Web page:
While most users should be fine with the regular hardware kit they receive from Starlink, some may have special needs, which could be met by utilizing a third-party router.
Those needs could include anything from wanting faster speeds and greater ranges all the way to setting up a static IP.
In any case, putting your Starlink router into Bypass mode is required. In this article, I highlight what Bypass mode is, how to set it up, and aspects to be aware of.
What Is Starlink’s Bypass Mode?
Starlink’s Bypass (or Bridge) mode allows users to completely disable the built-in Starlink WiFi router functionality.
Bypass mode is primarily aimed at those who want to use their own router and not the one that comes in the hardware kit. If you use two routers (one external and the Starlink router), then you will have two WiFi frequencies in use.
The Starlink router does come with some limitations, such as a lack of Ethernet ports (to connect other devices), enabling port forwarding, or setting up a mesh system for extended internet coverage.
Third-party routers may also be able to provide you with greater bandwidth, meaning both download and upload speeds could potentially be higher.
Plus, models like the ASUS RT-AX86S offer greater signal ranges as well, thus removing the need to purchase an extender.
Additionally, Starlink regularly pushes out new firmware updates, which may lead to a router reboot, and thus introduce potential networking failures that necessitate a manual reboot to resolve.
By using your own router, you can determine when those updates take place.
In order to access Bridge mode, you need an ethernet adapter. Users can purchase one within Starlink’s shop.
Enabling Bypass mode is only supported for those customers who own a regular or high-performance rectangular dish. The original circular dishy does not offer Bridge mode.
How To Activate Bypass Mode
Enabling Bypass mode is fairly easy and can almost exclusively be done within the Starlink mobile app.
First, make sure that you have a functioning internet connection, allowing you to log into the Starlink app.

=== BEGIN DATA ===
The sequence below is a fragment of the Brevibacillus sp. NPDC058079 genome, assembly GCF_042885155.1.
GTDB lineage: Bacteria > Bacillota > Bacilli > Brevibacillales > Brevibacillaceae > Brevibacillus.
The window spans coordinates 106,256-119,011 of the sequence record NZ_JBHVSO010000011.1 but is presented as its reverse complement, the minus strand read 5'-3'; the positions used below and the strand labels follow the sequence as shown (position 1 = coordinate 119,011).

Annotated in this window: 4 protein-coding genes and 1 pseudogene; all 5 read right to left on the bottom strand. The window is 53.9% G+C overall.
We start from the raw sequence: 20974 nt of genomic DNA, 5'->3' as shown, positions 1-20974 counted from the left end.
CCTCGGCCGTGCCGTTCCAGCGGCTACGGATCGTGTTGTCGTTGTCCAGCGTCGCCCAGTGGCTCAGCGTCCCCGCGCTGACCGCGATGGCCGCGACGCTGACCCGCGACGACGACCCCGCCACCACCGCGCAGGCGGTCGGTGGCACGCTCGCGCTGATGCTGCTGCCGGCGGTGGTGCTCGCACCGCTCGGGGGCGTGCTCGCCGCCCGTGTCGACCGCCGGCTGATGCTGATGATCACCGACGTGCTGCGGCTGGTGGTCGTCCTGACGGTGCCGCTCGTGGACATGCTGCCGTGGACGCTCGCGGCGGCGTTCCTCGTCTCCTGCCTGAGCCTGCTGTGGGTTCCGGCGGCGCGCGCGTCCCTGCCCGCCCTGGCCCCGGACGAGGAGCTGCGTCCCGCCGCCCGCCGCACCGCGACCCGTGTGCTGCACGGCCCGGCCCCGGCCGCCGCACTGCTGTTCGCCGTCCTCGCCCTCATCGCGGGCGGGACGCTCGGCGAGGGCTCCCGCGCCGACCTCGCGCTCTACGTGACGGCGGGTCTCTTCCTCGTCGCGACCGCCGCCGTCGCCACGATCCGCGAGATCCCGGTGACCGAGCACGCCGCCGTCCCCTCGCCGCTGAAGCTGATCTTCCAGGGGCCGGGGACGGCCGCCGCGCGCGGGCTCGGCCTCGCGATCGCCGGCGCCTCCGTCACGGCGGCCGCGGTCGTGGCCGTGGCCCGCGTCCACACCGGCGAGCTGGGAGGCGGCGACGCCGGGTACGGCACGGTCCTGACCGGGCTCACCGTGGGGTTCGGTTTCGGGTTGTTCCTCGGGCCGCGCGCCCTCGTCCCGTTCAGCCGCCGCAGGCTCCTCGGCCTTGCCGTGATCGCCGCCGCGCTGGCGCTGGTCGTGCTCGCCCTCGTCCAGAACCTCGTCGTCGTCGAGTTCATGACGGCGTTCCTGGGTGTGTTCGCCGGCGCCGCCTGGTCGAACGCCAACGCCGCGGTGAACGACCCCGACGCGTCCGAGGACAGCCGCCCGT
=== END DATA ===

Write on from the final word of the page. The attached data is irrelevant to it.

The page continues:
You can either use your phone’s mobile connection or stay connected to the Starlink network while enabling Bridge mode.
Next, open the Starlink app and click on SETTINGS in the home screen. By default, you land on your Starlink router settings.
From there, click on BYPASS MODE (pictured above), which redirects you to a page with a slider. Simply move it to the right.
Starlink will ask you to confirm your choice by clicking on OK. And just like that, you’ve enabled Bypass Mode.
When you return to your app’s landing page, you will find both the Network and Statistics pages grayed out and thus being inaccessible.
Not being connected to the WiFi and thus utilizing your cellular data (as highlighted by the 4G/5G you should see at the top of your phone) should mean that Bypass mode has successfully been enabled.
Starlink makes sure to point out that you need to own the Starlink-branded ethernet adapter and use your own network equipment (i.e., router, cables, etc.).
A factory reset is required if you plan to disable Bypass mode. We published a separate tutorial on how to do that here.
What To Consider
One aspect to be aware of is that the third-party router you plan to use offers both Network Address Translation (NAT) and Dynamic Host Configuration Protocol (DHCP).
Whenever activating Bridge mode, you’ll lose the DHCP services that are responsible for assigning IP addresses to your devices on your local network.
Additionally, the NAT functionality of the Starlink router will also be lost, which allows multiple devices to share a single public IP address.
Although you’re technically able to replace the DHCP services with a switch, it won’t be sufficient unless you can configure the switch to do NAT/masquerade.
Without this configuration, you won’t have anything in place to share the single CGNAT (Carrier-grade NAT) IP address from Starlink.